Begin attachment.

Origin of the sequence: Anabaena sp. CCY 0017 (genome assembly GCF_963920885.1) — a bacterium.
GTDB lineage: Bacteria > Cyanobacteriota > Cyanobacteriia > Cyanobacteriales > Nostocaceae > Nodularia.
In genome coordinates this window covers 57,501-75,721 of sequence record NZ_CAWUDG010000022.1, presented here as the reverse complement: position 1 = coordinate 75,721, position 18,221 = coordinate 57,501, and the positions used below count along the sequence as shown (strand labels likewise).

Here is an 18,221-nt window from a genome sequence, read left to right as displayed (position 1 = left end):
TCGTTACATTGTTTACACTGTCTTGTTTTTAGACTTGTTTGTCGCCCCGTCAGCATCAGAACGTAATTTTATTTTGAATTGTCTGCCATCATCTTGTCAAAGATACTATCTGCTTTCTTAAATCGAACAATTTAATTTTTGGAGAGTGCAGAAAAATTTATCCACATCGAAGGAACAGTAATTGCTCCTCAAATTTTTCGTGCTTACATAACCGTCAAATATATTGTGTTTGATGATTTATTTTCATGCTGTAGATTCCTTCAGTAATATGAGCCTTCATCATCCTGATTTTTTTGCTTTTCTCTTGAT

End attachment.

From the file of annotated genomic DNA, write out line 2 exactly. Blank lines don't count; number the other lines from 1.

GTDB lineage: Bacteria > Cyanobacteriota > Cyanobacteriia > Cyanobacteriales > Nostocaceae > Nodularia.